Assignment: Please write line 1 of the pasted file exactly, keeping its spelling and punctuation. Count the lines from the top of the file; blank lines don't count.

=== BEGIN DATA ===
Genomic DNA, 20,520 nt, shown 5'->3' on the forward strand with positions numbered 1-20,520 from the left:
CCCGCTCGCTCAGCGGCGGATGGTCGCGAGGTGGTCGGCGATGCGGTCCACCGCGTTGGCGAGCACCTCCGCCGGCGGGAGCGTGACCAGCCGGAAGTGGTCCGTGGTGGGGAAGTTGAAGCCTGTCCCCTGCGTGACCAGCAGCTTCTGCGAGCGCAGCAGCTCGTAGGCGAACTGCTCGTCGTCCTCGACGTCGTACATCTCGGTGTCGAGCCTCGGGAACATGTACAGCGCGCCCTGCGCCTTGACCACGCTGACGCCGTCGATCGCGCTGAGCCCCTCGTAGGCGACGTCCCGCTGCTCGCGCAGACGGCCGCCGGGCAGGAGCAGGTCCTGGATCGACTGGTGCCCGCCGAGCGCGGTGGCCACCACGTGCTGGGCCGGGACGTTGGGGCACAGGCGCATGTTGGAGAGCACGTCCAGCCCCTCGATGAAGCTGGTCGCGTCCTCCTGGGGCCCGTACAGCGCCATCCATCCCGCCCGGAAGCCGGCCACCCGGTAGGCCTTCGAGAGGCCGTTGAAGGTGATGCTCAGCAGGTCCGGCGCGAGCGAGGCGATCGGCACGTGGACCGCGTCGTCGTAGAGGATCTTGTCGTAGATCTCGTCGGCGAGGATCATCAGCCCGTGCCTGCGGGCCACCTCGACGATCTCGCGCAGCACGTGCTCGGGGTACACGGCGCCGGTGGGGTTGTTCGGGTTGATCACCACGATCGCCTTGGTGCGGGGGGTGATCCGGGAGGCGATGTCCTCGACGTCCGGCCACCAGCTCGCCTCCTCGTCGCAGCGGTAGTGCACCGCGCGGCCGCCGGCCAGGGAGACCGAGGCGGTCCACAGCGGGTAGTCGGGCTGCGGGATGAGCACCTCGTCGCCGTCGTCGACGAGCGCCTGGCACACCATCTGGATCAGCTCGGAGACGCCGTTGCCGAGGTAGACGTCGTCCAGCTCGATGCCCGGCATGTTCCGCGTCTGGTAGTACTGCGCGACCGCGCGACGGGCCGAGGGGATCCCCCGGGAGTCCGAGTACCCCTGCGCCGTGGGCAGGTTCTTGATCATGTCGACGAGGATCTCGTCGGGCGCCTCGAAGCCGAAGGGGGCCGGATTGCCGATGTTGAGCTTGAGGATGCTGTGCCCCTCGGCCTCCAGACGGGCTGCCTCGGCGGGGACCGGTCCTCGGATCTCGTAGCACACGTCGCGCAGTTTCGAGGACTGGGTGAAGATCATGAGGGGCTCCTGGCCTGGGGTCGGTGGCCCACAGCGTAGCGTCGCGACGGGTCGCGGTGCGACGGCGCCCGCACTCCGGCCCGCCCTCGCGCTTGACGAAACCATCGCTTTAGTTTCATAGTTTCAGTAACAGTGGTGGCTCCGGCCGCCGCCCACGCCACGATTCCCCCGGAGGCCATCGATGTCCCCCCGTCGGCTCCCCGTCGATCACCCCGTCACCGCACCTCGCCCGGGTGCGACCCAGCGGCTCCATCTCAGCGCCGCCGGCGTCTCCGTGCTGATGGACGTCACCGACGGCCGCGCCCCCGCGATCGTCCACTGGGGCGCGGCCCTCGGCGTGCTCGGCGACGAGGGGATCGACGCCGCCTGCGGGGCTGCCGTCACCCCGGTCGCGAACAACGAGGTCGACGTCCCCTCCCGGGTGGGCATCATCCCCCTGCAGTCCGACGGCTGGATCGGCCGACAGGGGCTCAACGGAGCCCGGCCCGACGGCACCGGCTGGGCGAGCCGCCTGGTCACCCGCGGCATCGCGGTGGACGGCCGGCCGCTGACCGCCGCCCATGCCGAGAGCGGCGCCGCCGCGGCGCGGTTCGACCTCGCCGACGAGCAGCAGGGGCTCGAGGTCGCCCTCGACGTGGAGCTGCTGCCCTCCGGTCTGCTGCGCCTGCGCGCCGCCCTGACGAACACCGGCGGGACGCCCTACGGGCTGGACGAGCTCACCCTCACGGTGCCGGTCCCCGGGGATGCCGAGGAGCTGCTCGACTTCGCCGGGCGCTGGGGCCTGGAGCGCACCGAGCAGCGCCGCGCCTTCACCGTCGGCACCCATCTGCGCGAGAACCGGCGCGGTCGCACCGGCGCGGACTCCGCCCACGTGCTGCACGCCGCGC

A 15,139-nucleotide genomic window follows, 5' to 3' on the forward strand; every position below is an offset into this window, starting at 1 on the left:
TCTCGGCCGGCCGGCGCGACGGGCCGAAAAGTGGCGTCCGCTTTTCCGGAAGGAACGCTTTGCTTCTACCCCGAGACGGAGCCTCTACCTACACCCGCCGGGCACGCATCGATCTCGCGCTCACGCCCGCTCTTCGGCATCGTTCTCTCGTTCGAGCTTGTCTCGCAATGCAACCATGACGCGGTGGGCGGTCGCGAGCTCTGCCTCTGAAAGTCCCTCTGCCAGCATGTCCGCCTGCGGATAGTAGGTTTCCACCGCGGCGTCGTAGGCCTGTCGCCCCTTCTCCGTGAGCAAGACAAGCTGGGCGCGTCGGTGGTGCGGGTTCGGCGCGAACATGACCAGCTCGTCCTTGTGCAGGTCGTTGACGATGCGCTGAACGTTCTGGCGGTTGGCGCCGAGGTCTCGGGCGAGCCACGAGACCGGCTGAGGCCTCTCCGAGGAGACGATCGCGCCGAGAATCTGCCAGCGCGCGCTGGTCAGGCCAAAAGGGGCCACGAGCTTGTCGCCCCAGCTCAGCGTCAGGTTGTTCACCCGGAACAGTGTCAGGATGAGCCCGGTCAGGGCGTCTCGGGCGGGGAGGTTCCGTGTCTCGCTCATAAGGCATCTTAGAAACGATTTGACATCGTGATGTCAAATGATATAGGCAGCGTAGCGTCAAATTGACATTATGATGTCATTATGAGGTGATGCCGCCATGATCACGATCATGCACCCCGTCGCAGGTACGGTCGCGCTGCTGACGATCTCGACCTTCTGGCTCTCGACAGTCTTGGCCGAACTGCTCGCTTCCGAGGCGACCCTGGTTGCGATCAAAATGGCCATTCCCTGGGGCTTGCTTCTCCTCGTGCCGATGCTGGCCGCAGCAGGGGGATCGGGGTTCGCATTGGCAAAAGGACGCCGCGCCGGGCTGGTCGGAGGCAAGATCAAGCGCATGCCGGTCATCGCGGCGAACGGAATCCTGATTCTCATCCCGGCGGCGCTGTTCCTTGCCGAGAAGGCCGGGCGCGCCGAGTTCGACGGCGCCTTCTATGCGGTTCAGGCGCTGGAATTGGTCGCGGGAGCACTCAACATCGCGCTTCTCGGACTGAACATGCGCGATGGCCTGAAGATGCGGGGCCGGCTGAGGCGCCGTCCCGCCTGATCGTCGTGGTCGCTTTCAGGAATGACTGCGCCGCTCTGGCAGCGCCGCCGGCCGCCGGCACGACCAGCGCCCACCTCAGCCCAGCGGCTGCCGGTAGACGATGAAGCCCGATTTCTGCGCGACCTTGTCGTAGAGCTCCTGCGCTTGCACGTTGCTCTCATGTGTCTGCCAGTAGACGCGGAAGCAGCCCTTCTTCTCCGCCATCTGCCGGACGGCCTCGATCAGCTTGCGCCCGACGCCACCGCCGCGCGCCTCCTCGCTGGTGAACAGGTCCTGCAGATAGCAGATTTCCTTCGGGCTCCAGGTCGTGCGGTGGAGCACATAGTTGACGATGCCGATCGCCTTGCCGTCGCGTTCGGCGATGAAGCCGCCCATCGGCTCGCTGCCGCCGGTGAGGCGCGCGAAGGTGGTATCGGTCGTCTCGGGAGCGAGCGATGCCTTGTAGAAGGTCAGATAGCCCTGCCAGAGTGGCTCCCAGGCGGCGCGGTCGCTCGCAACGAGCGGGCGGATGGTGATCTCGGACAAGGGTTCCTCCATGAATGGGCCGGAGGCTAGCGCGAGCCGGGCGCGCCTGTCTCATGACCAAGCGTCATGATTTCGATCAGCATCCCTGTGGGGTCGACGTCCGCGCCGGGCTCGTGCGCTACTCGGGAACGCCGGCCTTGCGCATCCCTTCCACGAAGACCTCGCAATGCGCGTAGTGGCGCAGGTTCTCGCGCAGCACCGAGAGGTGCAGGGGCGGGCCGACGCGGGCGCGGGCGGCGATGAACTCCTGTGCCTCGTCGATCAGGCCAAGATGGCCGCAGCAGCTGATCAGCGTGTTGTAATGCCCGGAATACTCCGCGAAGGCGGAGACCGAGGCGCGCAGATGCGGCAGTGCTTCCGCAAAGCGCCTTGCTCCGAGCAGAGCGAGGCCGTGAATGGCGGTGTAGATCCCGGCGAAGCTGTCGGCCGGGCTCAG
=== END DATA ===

Genomic DNA, 20,520 nt, shown 5'->3' on the forward strand with positions numbered 1-20,520 from the left: